Swami Vivekananda and Sri Ramakrishna
ramakris at EROLS.COM
Sun Jul 25 12:57:10 CDT 1999
Parisi & Watson <niche at AMERITECH.NET> wrote:
> I was disappointed that no one took up my question about Swami
> My impression from his speeches and writings is that he did not
> take an absolute stance with regard to the Vedas as unauthored,
> all possible wisdom, and totally without error. Or if he did, it was
> something that he chose to emphasize publicly. Does Swami
> the foremost follower of Sri Ramakrishna, stand outside the circle
> followers of Advaita Vedanta? And what about Sri Ramakrishna
> openly advocated the "many paths" idea? If they do, then I think
Yes, Ramakrishna cannot be called an advaita vedAntin. The "many
paths" idea does find a place in advaita, but not in the way
Ramakrishna, or at least his followers interpret the "many paths"
idea. I'll try to post some excerpts from the sUta sa.nhitA which
talks about this within the next week. As I can see it, Vivekananda
tried to intepret Ramakrishnas mystical experiences and chose advaita
to do it.
> admirers around the world of these two figures would be shocked to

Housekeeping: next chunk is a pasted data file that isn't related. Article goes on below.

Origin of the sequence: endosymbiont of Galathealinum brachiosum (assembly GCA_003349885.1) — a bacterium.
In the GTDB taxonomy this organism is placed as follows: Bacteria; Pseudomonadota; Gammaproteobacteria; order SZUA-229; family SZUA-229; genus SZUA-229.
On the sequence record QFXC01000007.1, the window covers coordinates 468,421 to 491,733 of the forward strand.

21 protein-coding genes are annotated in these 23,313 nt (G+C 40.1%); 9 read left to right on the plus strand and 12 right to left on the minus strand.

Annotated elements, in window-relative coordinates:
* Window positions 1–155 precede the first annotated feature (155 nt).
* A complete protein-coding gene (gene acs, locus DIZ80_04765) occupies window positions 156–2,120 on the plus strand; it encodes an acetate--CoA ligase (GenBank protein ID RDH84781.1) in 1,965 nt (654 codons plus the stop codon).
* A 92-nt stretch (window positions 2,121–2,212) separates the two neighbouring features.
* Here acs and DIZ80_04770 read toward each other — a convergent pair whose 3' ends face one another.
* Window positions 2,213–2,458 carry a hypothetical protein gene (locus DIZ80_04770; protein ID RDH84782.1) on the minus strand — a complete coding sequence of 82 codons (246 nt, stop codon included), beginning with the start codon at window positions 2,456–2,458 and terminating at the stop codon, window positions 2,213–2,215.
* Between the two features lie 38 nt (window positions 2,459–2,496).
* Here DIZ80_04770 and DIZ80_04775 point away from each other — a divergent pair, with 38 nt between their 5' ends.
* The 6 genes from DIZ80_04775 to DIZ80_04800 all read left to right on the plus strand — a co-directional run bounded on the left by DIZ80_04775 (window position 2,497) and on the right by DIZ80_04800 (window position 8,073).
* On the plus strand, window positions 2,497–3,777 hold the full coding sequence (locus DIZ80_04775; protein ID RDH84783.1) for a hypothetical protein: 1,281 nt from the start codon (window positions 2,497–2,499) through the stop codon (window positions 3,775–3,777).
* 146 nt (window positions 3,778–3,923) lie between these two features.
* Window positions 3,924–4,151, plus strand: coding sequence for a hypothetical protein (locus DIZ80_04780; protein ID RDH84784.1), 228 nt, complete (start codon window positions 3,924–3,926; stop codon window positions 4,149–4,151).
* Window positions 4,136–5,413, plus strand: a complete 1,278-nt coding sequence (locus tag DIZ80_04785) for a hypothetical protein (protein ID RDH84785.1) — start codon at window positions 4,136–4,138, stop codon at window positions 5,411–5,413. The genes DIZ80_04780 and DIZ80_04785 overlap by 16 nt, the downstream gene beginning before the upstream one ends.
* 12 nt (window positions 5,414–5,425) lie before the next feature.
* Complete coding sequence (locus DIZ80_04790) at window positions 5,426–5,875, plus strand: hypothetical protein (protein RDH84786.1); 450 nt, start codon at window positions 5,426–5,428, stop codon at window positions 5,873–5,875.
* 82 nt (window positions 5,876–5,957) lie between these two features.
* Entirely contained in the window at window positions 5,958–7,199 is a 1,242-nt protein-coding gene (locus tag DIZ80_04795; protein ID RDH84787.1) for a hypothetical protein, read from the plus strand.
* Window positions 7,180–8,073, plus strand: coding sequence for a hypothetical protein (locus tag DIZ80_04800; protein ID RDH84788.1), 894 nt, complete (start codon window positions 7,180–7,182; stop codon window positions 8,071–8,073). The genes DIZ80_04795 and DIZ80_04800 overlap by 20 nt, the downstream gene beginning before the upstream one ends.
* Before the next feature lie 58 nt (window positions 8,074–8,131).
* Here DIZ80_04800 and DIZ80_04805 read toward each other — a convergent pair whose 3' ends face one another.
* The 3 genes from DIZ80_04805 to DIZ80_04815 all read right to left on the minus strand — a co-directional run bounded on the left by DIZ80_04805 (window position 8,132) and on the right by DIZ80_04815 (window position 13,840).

> that the prophet is without honor in his own land.
I am myself very fond of Vivekananda and Ramakrishna have lot of
respect for both. But, that does not mean Sri Ramakrishna was an
advaita vedAntin. Similarly, I greatly respect Ramanuja who was a
teacher in the vishishhTAdvaita tradition, but that doesn't mean I
accept his philosophy wholesale. I would like to point out that
respect should not be due to someone only if he subscribes to ones'
own view of things. That is a Western concept and adopted by modern
Indians influenced by Western ideas. The latter especially try to
twist everyone's teaching such that it fits their own ideas, e.g,
Radhakrishnan, and come up with an awful hodge-podge. IMO, this is the
height of egotism and disrespect you can show to anyone. One may
imagine that he is being "broad-minded" by doing this. But, if you
scratch beneath the surface you'll see that it is very narrow minded.
Why not accept the differences in philosophies as they are instead of
being so narrow minded as to think that no one should deviate form our
own world view?
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